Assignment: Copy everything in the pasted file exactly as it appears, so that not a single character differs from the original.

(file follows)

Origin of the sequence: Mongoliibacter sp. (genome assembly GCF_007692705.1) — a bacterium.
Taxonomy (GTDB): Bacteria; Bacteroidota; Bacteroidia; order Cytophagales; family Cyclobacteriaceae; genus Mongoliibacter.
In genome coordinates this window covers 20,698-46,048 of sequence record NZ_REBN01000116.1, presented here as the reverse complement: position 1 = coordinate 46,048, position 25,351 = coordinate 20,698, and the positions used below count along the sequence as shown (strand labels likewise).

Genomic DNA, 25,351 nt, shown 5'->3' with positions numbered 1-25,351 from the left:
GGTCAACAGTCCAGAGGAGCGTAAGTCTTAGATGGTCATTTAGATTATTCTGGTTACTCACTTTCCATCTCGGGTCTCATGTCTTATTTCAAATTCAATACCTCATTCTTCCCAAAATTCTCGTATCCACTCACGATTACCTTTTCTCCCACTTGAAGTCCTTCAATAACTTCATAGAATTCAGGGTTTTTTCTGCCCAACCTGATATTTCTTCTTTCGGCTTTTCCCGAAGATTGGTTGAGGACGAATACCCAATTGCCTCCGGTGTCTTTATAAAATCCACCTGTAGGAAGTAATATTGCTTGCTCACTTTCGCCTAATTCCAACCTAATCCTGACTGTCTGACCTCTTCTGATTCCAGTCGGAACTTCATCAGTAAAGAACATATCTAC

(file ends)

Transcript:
Origin of the sequence: Mongoliibacter sp. (genome assembly GCF_007692705.1) — a bacterium.
Taxonomy (GTDB): Bacteria; Bacteroidota; Bacteroidia; order Cytophagales; family Cyclobacteriaceae; genus Mongoliibacter.
In genome coordinates this window covers 20,698-46,048 of sequence record NZ_REBN01000116.1, presented here as the reverse complement: position 1 = coordinate 46,048, position 25,351 = coordinate 20,698, and the positions used below count along the sequence as shown (strand labels likewise).

Genomic DNA, 25,351 nt, shown 5'->3' with positions numbered 1-25,351 from the left:
GGTCAACAGTCCAGAGGAGCGTAAGTCTTAGATGGTCATTTAGATTATTCTGGTTACTCACTTTCCATCTCGGGTCTCATGTCTTATTTCAAATTCAATACCTCATTCTTCCCAAAATTCTCGTATCCACTCACGATTACCTTTTCTCCCACTTGAAGTCCTTCAATAACTTCATAGAATTCAGGGTTTTTTCTGCCCAACCTGATATTTCTTCTTTCGGCTTTTCCCGAAGATTGGTTGAGGACGAATACCCAATTGCCTCCGGTGTCTTTATAAAATCCACCTGTAGGAAGTAATATTGCTTGCTCACTTTCGCCTAATTCCAACCTAATCCTGACTGTCTGACCTCTTCTGATTCCAGTCGGAACTTCATCAGTAAAGAACATATCTAC